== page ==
step 1

2) Expand the "Lifecycle" section and click the "Add Rule" button.

You'll see the following interface for configuring a lifecycle rule on your objects. AWS allows you to set rules on an entire bucket of objects or only those with a given prefix. Remember, S3's structure is flat, and not like a file system even though the UI may convince you otherwise. "Folders" are really just object name prefixes. Think of it like you would an index for a database table, where prefixes allow S3 to access objects quickly using the name with prefix as a key. I will select the whole bucket but most real world scenarios will require certain actions be taken on specific prefixes, and you'll need to define multiple lifecycle rules for additional granularity.

step 2

3) Select what group of objects you want to apply the rule to and click the "Configure Rule >" button.

 step 3

Here you can specify what actions S3 should take on objects you've selected. In our hypothetical, we know we can delete customer files after 5 years, so check the "Permanently Delete" action and specify 5 years worth of days (1825). Amazon will automatically get rid of the files when appropriate and we no longer need to constantly keep coming back to the console to manually remove them.

Great! We've automated deletion but we haven't really impacted the bill yet since we're still using S3 Standard for each object. This is where we can be creative and leverage the different options of S3 to save our business money. Suppose you also discover your company only accesses these files regularly for 1 month after initially storing, and that it's very rare a representative would need to pull a file that is 6 or more months old. The 5 year policy comes from a legal obligation your company has to retain customer records.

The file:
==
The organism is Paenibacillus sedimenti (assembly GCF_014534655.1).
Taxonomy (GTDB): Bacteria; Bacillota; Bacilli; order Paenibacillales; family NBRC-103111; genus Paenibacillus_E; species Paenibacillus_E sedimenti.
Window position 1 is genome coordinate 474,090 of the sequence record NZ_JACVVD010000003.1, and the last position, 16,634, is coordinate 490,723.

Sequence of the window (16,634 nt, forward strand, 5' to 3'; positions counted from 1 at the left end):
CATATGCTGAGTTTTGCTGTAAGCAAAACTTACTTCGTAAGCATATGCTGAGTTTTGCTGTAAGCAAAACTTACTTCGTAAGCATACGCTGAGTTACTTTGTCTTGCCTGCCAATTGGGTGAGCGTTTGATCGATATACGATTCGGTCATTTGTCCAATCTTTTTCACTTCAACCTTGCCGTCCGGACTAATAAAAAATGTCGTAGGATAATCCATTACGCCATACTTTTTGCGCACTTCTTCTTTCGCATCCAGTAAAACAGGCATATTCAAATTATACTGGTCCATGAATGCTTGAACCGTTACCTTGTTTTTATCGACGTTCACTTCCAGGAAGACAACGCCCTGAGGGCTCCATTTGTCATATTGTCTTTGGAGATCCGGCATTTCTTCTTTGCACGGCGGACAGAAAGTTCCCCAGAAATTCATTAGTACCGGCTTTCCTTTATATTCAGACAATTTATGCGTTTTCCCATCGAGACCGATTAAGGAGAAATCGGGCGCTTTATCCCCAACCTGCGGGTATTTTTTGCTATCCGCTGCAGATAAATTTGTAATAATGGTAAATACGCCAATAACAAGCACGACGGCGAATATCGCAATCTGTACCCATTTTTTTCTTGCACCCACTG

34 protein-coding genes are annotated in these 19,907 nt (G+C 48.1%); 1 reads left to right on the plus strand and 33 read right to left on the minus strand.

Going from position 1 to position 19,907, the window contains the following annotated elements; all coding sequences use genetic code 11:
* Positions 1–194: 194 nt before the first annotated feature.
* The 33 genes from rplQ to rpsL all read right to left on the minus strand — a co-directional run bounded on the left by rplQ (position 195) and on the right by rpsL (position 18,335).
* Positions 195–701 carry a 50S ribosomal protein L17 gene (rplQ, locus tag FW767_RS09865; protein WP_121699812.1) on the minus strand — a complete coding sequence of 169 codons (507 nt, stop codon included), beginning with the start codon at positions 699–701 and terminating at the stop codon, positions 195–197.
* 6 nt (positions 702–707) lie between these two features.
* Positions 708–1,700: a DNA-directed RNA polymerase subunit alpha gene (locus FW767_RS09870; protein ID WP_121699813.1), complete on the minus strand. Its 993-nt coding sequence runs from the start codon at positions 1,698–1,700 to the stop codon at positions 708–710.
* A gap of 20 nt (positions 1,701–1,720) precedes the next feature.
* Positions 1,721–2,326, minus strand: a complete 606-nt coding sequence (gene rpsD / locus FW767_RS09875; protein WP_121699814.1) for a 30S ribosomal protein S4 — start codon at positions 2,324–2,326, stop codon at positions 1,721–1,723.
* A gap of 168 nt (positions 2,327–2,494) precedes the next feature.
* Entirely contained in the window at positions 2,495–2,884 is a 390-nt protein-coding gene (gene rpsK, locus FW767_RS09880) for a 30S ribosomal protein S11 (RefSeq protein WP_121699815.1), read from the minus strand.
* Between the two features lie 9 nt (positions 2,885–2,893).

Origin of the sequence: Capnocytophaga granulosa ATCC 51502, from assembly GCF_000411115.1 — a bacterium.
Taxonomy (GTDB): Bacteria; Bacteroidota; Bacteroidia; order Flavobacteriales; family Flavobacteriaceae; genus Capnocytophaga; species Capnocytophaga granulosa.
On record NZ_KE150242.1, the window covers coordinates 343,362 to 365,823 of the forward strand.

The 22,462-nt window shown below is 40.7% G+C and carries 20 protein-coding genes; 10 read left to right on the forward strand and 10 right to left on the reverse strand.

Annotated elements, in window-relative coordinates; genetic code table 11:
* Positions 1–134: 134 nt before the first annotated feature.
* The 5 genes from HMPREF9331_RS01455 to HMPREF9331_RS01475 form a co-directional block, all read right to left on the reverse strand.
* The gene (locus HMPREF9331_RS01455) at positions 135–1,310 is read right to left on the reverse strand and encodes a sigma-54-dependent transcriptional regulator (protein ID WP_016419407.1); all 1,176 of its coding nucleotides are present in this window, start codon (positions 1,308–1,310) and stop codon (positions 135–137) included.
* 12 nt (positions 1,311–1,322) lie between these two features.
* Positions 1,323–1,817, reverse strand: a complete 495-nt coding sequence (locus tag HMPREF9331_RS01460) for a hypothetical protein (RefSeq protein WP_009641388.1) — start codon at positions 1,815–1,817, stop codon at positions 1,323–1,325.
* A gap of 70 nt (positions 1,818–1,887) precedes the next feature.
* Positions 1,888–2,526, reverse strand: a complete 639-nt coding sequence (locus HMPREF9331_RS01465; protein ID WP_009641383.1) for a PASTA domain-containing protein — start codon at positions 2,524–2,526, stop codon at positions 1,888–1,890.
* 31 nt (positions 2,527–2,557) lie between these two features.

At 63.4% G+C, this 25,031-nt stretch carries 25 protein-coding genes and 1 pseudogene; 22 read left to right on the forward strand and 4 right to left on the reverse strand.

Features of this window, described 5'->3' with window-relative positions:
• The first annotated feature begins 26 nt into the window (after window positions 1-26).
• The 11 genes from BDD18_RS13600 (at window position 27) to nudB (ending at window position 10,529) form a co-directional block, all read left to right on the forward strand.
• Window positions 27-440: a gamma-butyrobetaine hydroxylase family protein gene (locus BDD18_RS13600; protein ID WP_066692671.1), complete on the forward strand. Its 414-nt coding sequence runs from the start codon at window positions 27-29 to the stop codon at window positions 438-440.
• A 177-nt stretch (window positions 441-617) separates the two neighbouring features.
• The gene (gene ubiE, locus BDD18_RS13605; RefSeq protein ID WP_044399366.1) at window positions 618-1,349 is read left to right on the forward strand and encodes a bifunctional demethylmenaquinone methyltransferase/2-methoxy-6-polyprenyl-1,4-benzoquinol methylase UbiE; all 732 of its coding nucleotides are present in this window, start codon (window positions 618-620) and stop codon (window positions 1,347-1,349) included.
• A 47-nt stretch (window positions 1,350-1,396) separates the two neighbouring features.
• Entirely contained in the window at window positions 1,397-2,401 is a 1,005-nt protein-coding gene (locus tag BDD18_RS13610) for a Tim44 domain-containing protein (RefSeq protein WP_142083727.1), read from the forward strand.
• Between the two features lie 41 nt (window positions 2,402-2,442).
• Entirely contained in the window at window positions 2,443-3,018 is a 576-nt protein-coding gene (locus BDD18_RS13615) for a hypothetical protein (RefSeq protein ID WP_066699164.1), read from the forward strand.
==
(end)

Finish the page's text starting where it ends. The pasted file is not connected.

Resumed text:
step 4

Okay. We'll use the knowledge that Standard - Infrequent Access is less costly for objects receiving smaller request amounts, and specify a transition to Standard - Infrequent Access after 1 month of the object's initial storage date. Furthermore, we'll then configure a transition to move objects from Standard - Infrequent Access to Amazon Glacier after 6 months. We'll now be paying less than a penny per gigabyte per month for the majority of our stored objects.

4) Configure the rules that make sense for your scenario and click the "Review" button.

Review your changes to make sure they are correct. You should give your lifecycle rule a name, especially if you are going to be creating more than one.

5) Click the "Create and Activate Rule" button.

step 6

That's it! You've successfully added a lifecycle rule to your S3 storage to optimize costs. Obviously, this was a simple hypothetical and you'll need to tailor your lifecycle rules to suit the requirements of your situation, but this is one way you can optimize your S3 usage.

You will be hailed as a hero, management will kneel to your greatness, and next month will yield a reduced Amazon Web Services bill.

Cheers!

Copyright © 2016-2017 Aaron Medacco